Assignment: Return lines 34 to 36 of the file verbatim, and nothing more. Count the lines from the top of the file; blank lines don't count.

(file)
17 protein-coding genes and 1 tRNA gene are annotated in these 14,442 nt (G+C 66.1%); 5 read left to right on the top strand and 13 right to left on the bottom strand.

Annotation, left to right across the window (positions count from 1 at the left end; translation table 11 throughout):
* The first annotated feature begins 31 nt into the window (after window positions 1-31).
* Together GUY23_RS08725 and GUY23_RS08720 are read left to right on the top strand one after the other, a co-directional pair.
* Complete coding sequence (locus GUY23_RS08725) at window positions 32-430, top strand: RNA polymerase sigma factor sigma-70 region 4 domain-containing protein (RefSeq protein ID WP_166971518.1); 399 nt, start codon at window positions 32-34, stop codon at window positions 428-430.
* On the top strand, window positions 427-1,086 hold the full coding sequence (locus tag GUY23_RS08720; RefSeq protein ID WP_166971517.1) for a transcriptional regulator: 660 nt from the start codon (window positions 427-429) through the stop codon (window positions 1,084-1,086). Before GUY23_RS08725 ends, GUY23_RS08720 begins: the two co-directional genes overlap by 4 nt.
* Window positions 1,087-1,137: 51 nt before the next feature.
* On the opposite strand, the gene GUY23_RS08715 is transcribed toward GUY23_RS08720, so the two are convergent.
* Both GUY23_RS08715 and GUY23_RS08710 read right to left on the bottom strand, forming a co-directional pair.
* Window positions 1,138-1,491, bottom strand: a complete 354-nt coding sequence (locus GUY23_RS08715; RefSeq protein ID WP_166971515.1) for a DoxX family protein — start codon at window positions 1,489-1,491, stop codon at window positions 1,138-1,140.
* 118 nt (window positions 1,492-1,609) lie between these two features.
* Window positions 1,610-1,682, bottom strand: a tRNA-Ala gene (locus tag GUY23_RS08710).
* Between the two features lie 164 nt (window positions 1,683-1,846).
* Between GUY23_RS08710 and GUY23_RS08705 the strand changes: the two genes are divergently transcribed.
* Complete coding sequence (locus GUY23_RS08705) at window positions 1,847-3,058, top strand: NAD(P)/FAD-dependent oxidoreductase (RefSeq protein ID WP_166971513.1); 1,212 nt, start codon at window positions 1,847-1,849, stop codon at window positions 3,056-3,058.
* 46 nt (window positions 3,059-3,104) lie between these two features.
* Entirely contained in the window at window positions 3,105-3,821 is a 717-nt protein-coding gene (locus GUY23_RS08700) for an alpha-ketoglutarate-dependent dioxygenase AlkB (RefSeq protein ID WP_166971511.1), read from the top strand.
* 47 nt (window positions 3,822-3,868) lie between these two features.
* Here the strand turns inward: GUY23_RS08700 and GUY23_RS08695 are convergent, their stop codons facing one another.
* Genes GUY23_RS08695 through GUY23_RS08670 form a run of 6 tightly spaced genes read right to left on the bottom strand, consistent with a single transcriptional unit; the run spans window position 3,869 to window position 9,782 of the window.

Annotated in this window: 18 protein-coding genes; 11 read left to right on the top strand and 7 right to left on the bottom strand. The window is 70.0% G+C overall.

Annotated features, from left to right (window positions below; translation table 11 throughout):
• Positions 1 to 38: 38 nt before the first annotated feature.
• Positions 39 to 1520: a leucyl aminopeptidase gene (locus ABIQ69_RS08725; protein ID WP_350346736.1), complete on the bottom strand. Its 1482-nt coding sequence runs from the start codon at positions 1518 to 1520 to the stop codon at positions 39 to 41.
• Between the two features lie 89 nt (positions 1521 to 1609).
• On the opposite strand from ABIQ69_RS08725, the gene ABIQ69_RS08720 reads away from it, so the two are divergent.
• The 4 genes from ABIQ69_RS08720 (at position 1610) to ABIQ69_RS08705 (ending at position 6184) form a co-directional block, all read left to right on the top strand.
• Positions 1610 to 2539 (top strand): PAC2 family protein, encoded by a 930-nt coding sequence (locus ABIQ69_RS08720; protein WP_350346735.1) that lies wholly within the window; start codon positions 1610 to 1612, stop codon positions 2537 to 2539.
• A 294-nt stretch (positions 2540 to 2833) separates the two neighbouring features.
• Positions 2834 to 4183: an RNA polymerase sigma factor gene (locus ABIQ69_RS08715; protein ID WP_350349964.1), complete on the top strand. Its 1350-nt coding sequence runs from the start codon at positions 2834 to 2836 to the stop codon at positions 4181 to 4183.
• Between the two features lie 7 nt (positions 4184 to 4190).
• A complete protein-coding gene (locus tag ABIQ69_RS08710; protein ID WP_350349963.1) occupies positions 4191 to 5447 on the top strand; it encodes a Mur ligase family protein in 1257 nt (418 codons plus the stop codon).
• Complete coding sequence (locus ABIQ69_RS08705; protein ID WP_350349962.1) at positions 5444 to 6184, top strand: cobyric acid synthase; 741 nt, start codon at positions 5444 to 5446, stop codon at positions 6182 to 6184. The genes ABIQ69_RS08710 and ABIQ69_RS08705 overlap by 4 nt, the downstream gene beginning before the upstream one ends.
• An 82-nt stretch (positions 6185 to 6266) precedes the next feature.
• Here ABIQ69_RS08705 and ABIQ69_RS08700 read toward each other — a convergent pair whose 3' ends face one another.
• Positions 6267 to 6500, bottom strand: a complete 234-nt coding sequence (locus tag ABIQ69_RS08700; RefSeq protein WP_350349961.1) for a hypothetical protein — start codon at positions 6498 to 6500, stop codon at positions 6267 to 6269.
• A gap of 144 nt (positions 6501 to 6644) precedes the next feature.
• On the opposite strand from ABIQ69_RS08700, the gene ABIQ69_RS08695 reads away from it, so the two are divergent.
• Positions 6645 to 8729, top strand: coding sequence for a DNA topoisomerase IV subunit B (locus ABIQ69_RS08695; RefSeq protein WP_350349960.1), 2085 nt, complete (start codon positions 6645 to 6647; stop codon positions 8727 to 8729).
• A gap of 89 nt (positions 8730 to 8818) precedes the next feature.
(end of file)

• An 82-nt stretch (positions 6185 to 6266) precedes the next feature.
• Here ABIQ69_RS08705 and ABIQ69_RS08700 read toward each other — a convergent pair whose 3' ends face one another.
• Positions 6267 to 6500, bottom strand: a complete 234-nt coding sequence (locus tag ABIQ69_RS08700; RefSeq protein WP_350349961.1) for a hypothetical protein — start codon at positions 6498 to 6500, stop codon at positions 6267 to 6269.